Clayton Lindemuth’s debut novel Cold Quiet Country is set in 1971 Wyoming during a massive blizzard. It’s the hugely corrupt Sheriff Bittersmith’s last day on the job and he’s out to get Gale G’Wain, a farmhand who stabbed his employer through the neck with a pitchfork and took to the woods with the farmer’s daughter Gwen. But before Bittersmith can reach him Gale, holed up in an abandoned but well-stocked gun-wise house, has gotta fight off a bunch of militiamen who want revenge for the death of one of their own.
Though it may sound like a straight-forward, ticking clock suspense novel, Cold Quiet Country takes its time developing these characters through flashbacks, strengthening the relationships between Bittersmith, Gwen and Gale with each chapter while dropping clues about the novel’s many sinister late-in-the-book revelations. When the violence finally comes around it is indeed gloriously and brutally depicted, but the real reason you keep reading is for Lindemuth’s complex and wounded characters and his strong, just-shy-of-*too*-poetic prose.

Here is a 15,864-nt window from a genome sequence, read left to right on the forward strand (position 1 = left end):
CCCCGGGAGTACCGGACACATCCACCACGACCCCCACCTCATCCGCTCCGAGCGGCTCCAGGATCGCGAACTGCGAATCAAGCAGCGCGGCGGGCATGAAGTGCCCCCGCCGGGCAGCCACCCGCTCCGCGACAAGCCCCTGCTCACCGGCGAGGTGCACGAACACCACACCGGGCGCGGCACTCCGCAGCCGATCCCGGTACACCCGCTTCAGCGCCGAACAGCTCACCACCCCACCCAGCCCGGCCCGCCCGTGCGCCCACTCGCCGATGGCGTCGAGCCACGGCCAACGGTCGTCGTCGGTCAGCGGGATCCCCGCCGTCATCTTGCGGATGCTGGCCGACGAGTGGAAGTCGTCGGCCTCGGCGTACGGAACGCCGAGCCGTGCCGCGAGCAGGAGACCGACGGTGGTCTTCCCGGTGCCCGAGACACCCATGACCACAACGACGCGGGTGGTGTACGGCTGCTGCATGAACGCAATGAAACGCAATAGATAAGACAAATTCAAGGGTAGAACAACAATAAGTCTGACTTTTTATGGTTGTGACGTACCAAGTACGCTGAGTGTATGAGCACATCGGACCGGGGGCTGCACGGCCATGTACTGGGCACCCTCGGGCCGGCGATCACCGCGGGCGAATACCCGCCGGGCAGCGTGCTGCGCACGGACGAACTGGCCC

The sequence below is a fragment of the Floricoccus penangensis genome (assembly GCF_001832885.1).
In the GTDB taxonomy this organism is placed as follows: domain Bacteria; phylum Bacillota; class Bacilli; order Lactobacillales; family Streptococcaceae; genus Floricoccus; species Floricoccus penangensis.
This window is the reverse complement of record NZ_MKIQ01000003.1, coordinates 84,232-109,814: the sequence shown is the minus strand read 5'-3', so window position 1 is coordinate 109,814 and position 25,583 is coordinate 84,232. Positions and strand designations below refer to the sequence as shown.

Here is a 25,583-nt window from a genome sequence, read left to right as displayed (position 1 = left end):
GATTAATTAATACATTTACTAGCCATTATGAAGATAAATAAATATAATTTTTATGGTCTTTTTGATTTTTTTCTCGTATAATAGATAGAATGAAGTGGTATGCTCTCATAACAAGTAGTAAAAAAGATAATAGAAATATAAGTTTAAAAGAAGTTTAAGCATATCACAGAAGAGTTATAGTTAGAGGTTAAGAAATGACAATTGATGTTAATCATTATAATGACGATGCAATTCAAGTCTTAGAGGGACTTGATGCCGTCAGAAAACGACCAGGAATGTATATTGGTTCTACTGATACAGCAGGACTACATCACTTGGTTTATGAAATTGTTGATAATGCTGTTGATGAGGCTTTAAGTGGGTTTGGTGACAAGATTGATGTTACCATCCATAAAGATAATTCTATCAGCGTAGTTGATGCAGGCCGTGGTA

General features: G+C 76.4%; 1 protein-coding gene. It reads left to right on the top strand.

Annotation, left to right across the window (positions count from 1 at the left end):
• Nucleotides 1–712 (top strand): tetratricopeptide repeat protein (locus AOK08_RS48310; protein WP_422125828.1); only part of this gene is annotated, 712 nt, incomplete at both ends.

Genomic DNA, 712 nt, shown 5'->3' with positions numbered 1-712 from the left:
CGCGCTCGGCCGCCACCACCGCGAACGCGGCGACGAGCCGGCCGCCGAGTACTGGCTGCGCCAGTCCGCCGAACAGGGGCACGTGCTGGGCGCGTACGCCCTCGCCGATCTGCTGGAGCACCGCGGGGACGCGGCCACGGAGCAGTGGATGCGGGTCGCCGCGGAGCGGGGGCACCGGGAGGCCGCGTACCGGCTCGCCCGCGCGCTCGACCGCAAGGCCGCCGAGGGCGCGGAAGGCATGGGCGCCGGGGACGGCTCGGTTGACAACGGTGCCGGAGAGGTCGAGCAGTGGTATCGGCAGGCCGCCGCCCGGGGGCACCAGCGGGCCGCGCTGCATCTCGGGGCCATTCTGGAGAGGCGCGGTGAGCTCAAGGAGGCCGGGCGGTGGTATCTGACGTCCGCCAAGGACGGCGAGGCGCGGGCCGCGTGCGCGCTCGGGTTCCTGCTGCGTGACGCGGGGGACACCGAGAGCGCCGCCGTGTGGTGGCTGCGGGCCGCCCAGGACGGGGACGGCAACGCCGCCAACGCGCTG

To really get into the meat of the novel is to spoil its many secrets, but once you read the first chapter, which involves Bittersmith blackmailing a girl into a BJ on his last day of work, I guarantee you’ll be wrapped up in this fucker toot-sweet. Give this Lindemuth guy a chance, dear reader. If you like your book-readin’ to lean heavily toward the dark side (which, you know, should be the only reason you ever read my reviews in the first place), it’s doubtful you’ll be disappointed in the fucking slightest.